Preferred contact method: Email. firstname.lastname@example.org [put “Bus 159” in subject line]
*Investing in People: Financial Impact of Human Resource Initiatives (Cascio & Boudreau; 2nd Edition, SHRM/FT Press).
Although costs related to some HR practices, such as instituting a new HRIS system, adding health insurance coverage, or hiring a new CEO, can be readily measured by traditional means, it can be difficult to evaluate more abstract costs of items such as invalid employee selection or development, adverse legal effects, negative employee attitudes or workplace stress, and related withdrawal behaviors such as employee absenteeism, “presenteeism,” excessive use of sick leave, or turnover.
This course will enhance your career success by providing an integrative experience that develops skills in deploying human resources at the strategic level. More specifically, the course will provide a foundation for analyzing--and communicating with senior management about--issues related to costs and benefits of implementing HR practices. We will use case-based problem solving and web-based research into scholarly empirical journal articles to keep up with current developments in strategic HRM.
- Mastery of / ability to apply substantive knowledge of professional HRM practices (integrating strategic HRM, team, interpersonal, and leadership skills);
- Mastery of / ability to apply professional written and verbal communication skills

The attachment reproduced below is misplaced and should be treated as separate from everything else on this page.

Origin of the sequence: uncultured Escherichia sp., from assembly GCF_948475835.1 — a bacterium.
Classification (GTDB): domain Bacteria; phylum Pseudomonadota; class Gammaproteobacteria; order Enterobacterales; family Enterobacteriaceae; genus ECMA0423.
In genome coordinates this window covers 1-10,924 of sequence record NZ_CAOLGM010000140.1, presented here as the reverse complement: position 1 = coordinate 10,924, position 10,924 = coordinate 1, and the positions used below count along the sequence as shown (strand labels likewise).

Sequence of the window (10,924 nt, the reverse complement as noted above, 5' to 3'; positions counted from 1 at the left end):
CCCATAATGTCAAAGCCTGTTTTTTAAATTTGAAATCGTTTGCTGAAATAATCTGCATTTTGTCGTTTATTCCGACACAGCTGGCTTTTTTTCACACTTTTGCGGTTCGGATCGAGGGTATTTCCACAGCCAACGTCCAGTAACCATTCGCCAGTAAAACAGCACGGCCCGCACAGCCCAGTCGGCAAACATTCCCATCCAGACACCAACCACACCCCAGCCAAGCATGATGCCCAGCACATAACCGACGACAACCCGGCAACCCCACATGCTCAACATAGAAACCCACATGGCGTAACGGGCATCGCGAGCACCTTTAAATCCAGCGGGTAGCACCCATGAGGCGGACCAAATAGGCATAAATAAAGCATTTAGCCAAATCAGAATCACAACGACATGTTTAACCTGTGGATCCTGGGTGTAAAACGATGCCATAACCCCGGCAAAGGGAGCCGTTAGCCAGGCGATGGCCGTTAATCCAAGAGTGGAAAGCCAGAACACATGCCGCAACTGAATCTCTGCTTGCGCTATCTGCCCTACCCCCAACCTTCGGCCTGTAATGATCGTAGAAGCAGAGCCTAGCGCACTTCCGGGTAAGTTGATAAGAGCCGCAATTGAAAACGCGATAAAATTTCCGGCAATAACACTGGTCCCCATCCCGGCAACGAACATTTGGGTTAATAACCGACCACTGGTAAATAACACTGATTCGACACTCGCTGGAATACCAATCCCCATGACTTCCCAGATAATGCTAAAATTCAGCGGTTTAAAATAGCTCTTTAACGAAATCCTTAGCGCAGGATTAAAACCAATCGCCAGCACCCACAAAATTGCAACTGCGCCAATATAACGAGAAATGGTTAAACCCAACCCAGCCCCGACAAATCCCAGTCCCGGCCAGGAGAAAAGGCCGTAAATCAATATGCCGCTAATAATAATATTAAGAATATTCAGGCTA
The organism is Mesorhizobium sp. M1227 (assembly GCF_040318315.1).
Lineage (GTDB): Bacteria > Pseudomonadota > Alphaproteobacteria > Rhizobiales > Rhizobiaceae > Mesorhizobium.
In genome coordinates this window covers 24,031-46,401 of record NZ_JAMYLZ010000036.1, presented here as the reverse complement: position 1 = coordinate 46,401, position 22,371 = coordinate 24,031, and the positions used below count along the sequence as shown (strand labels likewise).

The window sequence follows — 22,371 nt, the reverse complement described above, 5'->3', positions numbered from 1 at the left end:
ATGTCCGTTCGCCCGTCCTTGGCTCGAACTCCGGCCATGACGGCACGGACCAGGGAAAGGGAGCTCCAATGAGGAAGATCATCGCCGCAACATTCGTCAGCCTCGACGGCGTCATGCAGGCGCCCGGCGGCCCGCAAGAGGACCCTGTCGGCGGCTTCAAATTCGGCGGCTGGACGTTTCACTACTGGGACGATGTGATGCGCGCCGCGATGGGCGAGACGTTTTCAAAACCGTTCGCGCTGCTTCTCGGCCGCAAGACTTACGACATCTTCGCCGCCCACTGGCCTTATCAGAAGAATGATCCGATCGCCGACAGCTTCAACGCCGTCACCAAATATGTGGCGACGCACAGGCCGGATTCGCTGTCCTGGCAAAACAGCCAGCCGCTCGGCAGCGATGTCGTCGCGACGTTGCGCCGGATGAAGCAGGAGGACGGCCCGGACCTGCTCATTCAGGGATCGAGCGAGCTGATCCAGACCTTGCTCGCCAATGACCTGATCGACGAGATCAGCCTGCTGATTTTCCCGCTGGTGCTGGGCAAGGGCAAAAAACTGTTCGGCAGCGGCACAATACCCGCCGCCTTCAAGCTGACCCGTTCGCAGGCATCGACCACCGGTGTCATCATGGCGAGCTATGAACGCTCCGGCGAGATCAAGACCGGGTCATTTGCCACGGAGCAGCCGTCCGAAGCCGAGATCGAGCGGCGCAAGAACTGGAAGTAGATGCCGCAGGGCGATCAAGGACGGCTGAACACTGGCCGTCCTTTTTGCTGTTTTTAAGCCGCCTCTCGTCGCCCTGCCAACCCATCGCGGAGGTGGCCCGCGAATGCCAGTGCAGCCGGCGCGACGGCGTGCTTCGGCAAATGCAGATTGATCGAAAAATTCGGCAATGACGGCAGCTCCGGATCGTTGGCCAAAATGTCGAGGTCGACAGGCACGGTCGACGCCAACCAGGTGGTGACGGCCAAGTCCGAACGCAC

- Mastery of / ability to apply professional critical thinking and problem-solving skills
Prerequisites and Criteria for Adding if Space Available:
First, you must qualify for graduating senior status within the HR major. Second, you must have successfully completed both Bus 157 and Bus 158 prior to enrolling in this course! In very rare circumstances and subject to space constraints and instructor discretion, concurrent enrollment with one--but not both--of these courses may be considered, but only if this will enable graduation in the current semester without an otherwise unrealistic course load. Sorry, but those are the realities of the CSU system in today’s world. In most cases, your best bet is to plan ahead and take all of your other courses, including those in the HR area, then try again next semester. If you still want to try to add the course this semester, come to class on Day 1 and be prepared to present hard copies of graduation paperwork, class schedule, and transcript. Sorry, anyone not ready to provide all three of these items in class when requested for any reason will not be considered for admission even where space may be available. Again, you will simply have to wait your turn and try again next semester.
You are responsible for learning the basic substance of the text material--individually or in study groups--on your own outside of class; class time will be spent on current topics, research presentations, chapter exercises, and related materials. Expect to meet with the instructor multiple times in order to understand the empirical substance of your current topics researchand to credibly present it.